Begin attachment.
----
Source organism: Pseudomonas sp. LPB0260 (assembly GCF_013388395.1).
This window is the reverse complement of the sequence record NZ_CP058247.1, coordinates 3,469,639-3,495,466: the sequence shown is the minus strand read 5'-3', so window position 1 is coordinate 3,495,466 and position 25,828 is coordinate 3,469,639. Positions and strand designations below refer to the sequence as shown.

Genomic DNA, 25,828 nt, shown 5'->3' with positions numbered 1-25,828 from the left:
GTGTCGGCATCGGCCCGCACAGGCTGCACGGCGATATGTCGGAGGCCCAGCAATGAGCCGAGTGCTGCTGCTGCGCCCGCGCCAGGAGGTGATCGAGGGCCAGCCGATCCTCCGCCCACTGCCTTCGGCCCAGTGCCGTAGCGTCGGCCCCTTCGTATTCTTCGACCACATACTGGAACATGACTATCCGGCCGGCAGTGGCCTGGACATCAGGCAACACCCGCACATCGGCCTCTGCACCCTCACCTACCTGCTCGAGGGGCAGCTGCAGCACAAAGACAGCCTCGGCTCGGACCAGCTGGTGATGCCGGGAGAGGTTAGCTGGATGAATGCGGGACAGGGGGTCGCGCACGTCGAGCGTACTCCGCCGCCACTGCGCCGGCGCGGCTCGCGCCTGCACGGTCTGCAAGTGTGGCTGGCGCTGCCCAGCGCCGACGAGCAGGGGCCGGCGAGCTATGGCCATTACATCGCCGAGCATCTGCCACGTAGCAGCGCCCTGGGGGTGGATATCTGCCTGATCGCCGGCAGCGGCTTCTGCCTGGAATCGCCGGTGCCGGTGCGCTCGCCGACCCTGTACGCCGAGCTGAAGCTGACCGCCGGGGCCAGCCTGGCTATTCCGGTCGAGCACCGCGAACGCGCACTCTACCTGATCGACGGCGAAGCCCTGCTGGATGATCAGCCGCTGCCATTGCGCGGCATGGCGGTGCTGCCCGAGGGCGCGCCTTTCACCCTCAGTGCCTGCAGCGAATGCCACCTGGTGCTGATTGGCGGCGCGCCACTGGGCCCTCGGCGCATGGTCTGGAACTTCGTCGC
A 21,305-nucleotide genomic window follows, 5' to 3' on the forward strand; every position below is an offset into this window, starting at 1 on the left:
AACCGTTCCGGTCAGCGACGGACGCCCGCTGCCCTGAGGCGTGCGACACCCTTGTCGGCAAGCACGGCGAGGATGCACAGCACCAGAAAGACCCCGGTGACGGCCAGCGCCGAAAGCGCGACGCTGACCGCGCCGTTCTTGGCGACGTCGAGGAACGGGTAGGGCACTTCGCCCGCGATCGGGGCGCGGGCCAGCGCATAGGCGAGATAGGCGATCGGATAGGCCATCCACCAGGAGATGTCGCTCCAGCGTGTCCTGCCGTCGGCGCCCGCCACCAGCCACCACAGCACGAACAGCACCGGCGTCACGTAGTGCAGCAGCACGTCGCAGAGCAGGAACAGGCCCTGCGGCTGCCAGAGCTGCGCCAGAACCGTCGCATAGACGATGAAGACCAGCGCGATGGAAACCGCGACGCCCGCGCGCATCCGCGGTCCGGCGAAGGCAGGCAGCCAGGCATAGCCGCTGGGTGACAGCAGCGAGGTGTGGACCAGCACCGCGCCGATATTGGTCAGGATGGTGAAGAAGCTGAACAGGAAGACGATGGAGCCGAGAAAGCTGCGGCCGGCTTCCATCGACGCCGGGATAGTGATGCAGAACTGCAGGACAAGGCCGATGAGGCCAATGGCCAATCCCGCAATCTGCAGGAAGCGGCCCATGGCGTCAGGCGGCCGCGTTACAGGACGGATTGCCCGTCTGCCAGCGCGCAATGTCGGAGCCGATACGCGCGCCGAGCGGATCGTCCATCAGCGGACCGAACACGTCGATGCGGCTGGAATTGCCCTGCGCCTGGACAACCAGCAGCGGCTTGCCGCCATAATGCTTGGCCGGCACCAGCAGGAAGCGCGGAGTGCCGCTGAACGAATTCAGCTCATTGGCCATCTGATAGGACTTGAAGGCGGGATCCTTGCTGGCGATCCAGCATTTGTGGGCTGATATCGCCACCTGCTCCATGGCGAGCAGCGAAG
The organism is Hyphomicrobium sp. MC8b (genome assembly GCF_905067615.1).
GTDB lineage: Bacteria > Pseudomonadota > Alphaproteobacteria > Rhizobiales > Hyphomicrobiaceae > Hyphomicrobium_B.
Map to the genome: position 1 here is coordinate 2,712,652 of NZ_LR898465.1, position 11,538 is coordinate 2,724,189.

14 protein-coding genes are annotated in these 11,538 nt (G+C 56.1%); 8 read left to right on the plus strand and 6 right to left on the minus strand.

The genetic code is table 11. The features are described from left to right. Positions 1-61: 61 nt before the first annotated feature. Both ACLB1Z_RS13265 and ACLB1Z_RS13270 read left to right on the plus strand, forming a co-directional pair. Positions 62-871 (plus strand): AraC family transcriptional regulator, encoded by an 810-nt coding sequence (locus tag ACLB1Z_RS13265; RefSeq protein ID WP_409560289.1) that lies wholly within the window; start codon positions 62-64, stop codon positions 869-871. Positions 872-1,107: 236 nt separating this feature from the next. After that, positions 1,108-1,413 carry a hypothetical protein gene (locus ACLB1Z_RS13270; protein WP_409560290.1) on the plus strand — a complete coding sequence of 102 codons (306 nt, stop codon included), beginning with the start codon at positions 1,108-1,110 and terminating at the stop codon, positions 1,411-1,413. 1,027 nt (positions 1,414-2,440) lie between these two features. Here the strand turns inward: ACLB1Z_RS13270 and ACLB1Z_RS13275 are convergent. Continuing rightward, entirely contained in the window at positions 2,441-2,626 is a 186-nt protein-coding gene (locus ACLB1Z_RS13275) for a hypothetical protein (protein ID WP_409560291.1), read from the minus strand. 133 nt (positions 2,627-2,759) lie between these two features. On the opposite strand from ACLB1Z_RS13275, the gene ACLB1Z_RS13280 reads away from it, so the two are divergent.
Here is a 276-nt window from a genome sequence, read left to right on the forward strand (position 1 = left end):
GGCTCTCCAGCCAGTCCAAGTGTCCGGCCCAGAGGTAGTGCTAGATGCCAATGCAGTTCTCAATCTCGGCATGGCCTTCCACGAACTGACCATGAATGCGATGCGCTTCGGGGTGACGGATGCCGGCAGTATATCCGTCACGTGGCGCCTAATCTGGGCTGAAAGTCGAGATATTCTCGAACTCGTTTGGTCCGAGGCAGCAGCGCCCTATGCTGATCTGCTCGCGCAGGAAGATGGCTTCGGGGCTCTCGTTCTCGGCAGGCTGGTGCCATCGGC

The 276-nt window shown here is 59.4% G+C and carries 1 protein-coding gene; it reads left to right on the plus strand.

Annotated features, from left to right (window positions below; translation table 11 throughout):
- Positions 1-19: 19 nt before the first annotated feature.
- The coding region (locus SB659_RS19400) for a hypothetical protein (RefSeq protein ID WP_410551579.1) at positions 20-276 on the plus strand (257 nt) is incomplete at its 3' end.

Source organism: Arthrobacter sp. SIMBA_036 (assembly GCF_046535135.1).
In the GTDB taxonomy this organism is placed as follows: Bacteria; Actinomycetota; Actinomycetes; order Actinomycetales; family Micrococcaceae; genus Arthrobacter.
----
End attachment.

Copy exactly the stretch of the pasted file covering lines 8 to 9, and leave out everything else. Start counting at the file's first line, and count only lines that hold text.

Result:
GTDB lineage: Bacteria > Pseudomonadota > Alphaproteobacteria > Rhizobiales > Hyphomicrobiaceae > Hyphomicrobium_B.
Map to the genome: position 1 here is coordinate 2,712,652 of NZ_LR898465.1, position 11,538 is coordinate 2,724,189.